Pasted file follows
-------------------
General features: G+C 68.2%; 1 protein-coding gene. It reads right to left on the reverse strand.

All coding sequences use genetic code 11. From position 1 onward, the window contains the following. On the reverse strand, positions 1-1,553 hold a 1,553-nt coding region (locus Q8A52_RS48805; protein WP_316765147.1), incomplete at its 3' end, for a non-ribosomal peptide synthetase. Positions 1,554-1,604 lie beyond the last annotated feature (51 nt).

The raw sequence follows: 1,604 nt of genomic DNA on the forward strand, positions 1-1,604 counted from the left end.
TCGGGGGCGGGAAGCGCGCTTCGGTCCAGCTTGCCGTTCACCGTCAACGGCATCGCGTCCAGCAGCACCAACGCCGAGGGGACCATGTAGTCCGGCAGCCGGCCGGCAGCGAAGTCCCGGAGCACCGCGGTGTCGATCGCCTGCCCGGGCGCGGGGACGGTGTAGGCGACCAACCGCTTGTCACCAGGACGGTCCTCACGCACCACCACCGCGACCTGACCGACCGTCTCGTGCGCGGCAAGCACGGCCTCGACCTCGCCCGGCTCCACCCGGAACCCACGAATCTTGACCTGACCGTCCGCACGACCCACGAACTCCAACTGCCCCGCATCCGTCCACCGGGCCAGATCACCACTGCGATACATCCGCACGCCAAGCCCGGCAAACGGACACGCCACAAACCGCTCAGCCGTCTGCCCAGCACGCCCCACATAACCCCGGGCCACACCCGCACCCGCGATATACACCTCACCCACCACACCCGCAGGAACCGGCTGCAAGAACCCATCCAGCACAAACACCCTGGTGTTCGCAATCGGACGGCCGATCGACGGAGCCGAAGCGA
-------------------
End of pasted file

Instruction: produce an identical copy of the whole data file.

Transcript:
General features: G+C 68.2%; 1 protein-coding gene. It reads right to left on the reverse strand.

All coding sequences use genetic code 11. From position 1 onward, the window contains the following. On the reverse strand, positions 1-1,553 hold a 1,553-nt coding region (locus Q8A52_RS48805; protein WP_316765147.1), incomplete at its 3' end, for a non-ribosomal peptide synthetase. Positions 1,554-1,604 lie beyond the last annotated feature (51 nt).

The raw sequence follows: 1,604 nt of genomic DNA on the forward strand, positions 1-1,604 counted from the left end.
TCGGGGGCGGGAAGCGCGCTTCGGTCCAGCTTGCCGTTCACCGTCAACGGCATCGCGTCCAGCAGCACCAACGCCGAGGGGACCATGTAGTCCGGCAGCCGGCCGGCAGCGAAGTCCCGGAGCACCGCGGTGTCGATCGCCTGCCCGGGCGCGGGGACGGTGTAGGCGACCAACCGCTTGTCACCAGGACGGTCCTCACGCACCACCACCGCGACCTGACCGACCGTCTCGTGCGCGGCAAGCACGGCCTCGACCTCGCCCGGCTCCACCCGGAACCCACGAATCTTGACCTGACCGTCCGCACGACCCACGAACTCCAACTGCCCCGCATCCGTCCACCGGGCCAGATCACCACTGCGATACATCCGCACGCCAAGCCCGGCAAACGGACACGCCACAAACCGCTCAGCCGTCTGCCCAGCACGCCCCACATAACCCCGGGCCACACCCGCACCCGCGATATACACCTCACCCACCACACCCGCAGGAACCGGCTGCAAGAACCCATCCAGCACAAACACCCTGGTGTTCGCAATCGGACGGCCGATCGACGGAGCCGAAGCGA